by Daniel Schnitzer
One of the most shocking things I’ve learned by working in Haiti is that on average, people spend 6.5% of their annual income on kerosene and candles for lighting their home. According to figures available from the US EPA’s Energy Star program, the average American family spends just 0.5% of their annual income on electricity for home lighting. That’s a 13-fold difference.
In August 2008, EarthSpark International conducted its first survey. By the end of the year we had finished a second one, with 265 households covered total. We trained two local community groups in the town of Les Anglais with the help of a diaspora organization to go out into their community and implement these 20 to 30-minute surveys. This is how we learned just how much families were paying for low quality energy sources.
The importance of this knowledge cannot be underestimated. With it, we can get a sense of what modern energy products and services will be financially sustainable, and how much savings will be generated by switching away from dirty and inefficient fuels and technologies. Community members and groups make their voices heard and become part of something big.
Two teachers from a USAID-supported vocational program helped me train six of their young students on how to engage a person in their community and complete a survey. They will each do eight surveys, earning a nominal monetary reward for their work and gaining useful experience.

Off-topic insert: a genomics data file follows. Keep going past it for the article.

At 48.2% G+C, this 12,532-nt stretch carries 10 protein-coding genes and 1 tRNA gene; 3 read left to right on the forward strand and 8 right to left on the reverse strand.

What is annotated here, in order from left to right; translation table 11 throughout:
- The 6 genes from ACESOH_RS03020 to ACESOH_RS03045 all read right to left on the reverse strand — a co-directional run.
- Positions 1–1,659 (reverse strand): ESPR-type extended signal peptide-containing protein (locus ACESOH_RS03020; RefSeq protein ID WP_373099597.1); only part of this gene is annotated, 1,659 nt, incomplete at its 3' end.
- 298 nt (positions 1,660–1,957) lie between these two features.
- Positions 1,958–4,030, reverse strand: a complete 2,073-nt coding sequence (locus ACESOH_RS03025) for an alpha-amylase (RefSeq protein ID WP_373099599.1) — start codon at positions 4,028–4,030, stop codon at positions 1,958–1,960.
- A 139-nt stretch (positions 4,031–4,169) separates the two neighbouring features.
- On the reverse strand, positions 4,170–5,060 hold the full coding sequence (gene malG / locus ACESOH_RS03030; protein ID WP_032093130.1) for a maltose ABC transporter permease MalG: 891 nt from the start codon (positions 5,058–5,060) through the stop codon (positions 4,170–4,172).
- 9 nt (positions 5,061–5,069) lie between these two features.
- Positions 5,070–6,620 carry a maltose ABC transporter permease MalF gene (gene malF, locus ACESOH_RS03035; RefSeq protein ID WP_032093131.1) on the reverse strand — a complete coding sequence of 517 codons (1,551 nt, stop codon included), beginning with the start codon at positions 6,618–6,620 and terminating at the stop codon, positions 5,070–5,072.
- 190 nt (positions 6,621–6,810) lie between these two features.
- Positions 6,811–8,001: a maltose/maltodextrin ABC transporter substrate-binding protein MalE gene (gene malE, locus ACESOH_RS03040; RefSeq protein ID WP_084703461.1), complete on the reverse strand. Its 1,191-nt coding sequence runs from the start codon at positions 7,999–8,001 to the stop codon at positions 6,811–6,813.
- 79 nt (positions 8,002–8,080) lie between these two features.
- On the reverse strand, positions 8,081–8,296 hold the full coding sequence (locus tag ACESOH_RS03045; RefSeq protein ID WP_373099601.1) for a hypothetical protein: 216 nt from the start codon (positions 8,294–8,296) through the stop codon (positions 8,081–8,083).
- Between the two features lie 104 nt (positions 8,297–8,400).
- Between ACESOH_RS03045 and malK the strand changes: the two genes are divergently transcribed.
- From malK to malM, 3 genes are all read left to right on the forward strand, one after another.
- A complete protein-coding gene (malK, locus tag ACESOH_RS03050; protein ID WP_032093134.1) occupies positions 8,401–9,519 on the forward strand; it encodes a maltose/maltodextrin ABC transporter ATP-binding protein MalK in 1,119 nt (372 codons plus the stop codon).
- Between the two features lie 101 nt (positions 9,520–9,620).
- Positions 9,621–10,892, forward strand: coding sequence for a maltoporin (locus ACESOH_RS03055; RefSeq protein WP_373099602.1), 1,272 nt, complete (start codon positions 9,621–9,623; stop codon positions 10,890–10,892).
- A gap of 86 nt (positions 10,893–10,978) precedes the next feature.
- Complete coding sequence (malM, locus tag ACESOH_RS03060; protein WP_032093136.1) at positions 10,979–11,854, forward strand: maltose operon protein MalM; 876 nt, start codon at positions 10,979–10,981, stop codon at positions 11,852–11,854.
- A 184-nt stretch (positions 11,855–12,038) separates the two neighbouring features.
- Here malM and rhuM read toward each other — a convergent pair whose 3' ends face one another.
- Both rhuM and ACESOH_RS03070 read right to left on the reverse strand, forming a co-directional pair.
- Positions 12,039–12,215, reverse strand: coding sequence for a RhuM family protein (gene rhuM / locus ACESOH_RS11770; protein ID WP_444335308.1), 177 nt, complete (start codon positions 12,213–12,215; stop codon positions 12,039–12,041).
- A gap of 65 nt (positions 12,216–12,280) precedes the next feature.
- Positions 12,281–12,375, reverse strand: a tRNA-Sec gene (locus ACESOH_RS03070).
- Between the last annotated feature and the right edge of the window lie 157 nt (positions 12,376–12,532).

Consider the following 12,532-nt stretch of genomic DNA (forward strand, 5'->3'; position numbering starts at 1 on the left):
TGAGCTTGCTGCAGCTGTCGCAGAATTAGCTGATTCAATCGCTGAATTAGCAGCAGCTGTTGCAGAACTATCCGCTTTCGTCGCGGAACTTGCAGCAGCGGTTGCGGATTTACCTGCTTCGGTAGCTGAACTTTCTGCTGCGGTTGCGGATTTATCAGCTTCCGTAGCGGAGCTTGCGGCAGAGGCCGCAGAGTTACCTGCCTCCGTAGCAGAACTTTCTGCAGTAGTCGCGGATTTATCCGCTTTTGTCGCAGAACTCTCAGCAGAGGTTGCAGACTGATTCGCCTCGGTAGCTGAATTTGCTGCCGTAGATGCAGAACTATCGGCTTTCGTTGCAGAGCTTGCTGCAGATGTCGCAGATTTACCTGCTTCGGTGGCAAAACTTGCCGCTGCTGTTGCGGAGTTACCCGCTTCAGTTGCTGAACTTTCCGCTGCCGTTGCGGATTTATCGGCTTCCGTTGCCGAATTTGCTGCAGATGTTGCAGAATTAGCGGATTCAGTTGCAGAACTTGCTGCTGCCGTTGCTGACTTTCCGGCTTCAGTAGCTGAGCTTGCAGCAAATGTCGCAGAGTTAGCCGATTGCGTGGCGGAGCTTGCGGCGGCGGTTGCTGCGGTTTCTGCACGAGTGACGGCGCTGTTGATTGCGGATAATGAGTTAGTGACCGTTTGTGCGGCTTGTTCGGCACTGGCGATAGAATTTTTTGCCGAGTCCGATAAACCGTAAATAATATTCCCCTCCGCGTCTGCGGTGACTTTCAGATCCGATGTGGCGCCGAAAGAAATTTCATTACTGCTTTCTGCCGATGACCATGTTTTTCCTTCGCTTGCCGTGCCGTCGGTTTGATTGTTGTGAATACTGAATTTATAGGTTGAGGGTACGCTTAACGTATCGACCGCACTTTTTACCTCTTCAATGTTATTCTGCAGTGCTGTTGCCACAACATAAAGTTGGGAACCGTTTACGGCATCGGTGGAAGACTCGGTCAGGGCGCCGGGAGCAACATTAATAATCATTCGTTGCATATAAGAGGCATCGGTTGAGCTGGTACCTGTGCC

I also met with a local group of (mostly) women in nearby Fort Liberte. With the help of Fernand from the UN, who is also a member of the group, about 25 people received training to give EarthSpark International surveys.
From these surveys we can better understand the needs, preferences and constraints of the Haitian people rather than blindly developing a costly project or program which was neither wanted or needed. Most importantly, we gain the trust, respect and support of the community.
You can see more pictures from survey training.